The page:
Waxing nostalgically or having flights of fancy are easier for me than being in the here and now. This is not a new phenomenon; I discovered this about myself when I first started meditating. As soon as I closed my eyes and began to breathe deeply, my mind would find a memory, devise something to plan, or flash in my mind someone or something about which to worry. Holding my mind in a steady state of the present without thinking for even a minute or so took tremendous effort, which decreased my level of relaxation, and thereby defeated the very purpose of my meditation.
I decided to do some Internet searching on meditation and came across an Everyday Health article about how more Americans are meditating. Results of a CDC survey about the overall health of Americans taken in 2012 and 2017 showed that there was an increase in alternative therapies like yoga, chiropractic care, and meditation by both children and adults. This caused me to reflect on why I adopted meditation as a practice. It was about a year after my 30th birthday. While some people have a hard time accepting their age around 40 or 50 years of age, I had my crisis when I turned 30 years old. I became hypersensitive about how I looked as if I were just getting acquainted with my face and body. I wanted to change everything.
I was working as a counselor at a predominantly White community college where, in addition to a workload similar to my colleagues, I was, by default, the resident problem-solver for all issues involving Black students. Personally, I was figuring out how to begin work on a doctorate degree while working fulltime and doing what a fulltime wife and mother who stayed home did for her family. At the same time, my husband and I had made a decision to go out on a thin and dangerously wobbly financial limb to buy a house.
In my mind, I could handle this and more, but my body evidently was not as strong-willed, My stomach ulcers got so severe that the doctors said no medicines would help –I was the only person who could cure them. At this point, I was willing to try anything. Alternative therapy was a last resort; I chose meditation.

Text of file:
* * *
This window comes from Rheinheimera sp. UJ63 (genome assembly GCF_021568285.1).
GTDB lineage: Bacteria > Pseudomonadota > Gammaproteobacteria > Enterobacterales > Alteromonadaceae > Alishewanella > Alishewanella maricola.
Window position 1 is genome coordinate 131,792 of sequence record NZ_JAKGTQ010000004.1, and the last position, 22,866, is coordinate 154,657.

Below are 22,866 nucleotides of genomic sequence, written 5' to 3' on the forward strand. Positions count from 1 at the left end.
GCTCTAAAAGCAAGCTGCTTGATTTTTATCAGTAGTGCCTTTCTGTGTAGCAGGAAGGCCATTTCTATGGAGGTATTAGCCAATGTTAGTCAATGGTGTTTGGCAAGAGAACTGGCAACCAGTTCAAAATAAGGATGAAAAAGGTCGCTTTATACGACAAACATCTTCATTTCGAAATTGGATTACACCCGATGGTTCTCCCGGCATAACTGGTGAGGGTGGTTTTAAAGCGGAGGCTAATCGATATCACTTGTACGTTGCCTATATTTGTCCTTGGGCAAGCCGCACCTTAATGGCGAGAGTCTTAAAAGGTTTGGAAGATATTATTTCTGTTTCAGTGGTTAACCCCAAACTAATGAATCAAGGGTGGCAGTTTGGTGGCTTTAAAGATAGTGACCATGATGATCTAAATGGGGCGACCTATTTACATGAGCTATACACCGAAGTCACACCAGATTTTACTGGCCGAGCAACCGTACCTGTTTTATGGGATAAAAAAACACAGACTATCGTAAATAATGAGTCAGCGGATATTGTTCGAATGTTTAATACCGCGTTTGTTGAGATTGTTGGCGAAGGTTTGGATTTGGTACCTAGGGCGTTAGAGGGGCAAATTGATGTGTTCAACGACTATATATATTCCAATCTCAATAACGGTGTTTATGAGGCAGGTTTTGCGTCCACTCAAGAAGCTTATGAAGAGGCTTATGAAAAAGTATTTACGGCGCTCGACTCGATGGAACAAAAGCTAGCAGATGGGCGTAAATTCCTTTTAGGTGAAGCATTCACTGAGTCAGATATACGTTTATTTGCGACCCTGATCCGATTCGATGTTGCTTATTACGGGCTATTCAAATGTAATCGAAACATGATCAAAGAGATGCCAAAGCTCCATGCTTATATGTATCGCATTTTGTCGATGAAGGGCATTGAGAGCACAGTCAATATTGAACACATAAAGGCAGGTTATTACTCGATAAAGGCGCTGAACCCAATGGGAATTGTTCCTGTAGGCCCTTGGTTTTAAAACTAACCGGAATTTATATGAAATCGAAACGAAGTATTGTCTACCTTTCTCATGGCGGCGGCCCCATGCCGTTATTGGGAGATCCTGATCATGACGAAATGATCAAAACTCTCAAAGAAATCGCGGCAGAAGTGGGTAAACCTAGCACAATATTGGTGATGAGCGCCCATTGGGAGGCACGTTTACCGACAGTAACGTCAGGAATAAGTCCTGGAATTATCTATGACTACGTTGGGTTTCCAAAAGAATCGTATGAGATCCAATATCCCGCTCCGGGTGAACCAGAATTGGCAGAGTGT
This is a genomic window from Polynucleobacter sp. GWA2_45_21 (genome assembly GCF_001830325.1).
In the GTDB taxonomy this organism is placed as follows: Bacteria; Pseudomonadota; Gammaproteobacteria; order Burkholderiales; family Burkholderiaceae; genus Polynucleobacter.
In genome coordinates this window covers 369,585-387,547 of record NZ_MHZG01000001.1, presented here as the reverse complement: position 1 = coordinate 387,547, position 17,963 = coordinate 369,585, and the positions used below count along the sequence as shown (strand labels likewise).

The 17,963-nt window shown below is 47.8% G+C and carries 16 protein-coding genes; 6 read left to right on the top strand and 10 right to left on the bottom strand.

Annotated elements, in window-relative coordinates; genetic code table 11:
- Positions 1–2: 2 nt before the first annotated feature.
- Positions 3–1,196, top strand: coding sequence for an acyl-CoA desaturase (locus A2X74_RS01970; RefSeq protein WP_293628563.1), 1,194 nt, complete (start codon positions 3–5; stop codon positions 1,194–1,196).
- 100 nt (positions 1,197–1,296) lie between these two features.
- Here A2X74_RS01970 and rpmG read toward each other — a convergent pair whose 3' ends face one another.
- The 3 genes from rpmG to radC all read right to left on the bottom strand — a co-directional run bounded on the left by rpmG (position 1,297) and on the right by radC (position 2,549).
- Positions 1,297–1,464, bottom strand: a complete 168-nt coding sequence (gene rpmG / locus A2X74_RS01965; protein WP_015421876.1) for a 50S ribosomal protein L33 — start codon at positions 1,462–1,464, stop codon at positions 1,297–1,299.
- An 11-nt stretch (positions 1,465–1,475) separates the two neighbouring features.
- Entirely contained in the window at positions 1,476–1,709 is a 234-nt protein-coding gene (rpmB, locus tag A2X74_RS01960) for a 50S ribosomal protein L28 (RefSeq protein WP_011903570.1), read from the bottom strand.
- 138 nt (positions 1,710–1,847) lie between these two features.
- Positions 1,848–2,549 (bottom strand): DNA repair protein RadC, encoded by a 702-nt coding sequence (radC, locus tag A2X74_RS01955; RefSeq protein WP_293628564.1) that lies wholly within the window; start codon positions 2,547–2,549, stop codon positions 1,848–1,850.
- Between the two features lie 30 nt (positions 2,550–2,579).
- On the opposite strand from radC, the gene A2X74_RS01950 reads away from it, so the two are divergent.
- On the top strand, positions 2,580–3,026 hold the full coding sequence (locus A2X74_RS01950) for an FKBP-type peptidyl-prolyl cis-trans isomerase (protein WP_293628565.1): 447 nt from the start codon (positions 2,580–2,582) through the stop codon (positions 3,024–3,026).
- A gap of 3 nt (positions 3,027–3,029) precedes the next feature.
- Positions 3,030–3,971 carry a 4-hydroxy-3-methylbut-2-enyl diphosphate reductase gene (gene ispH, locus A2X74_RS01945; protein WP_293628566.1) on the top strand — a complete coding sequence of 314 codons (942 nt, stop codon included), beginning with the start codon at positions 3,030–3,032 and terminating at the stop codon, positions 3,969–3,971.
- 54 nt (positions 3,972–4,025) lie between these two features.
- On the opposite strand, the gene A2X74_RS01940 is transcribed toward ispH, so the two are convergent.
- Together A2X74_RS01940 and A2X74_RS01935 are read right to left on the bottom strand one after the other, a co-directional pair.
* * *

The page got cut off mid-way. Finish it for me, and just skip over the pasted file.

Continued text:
I participated in the required rituals and sessions and was given a mantra to use in my daily meditations. From that time on, I’ve been faithful in my efforts. My family has always been supportive, giving me quiet time and space to practice. I have no excuse, then, for my inability to be in the here and now with my mind void of all thoughts for an extended period of time.
It is not being “mindful” that I have a problem with, as I go about doing things thoughtfully, paying attention to all the qualities and aspects of any given task. I relish the time to sit quietly and focus on my feelings, my surroundings, and what’s happening with my body sensations. But for 45 years, I’ve struggled to clear my mind of all thoughts for just a few minutes in order to meditate to my standards. While I’m meditating, I’m often thinking about how poorly I’m doing it because I’m not totally in the here and now.
I once told my grandfather I didn’t know how to spell something he wanted me to write for him. He responded, “Don’t worry about spelling it, just write it down.” Similarly, even as I’m writing this critique of my efforts to meditate, my thoughts are on a different frequency, urging me to stop judging and evaluating how well I’m meditating and just meditate.
Too often, we let the perfect be the enemy of the good, immobilizing us from simply doing what needs to be done. It is only in the doing – whether that be taking a first step or continuing in something – that we grow and hone our practices.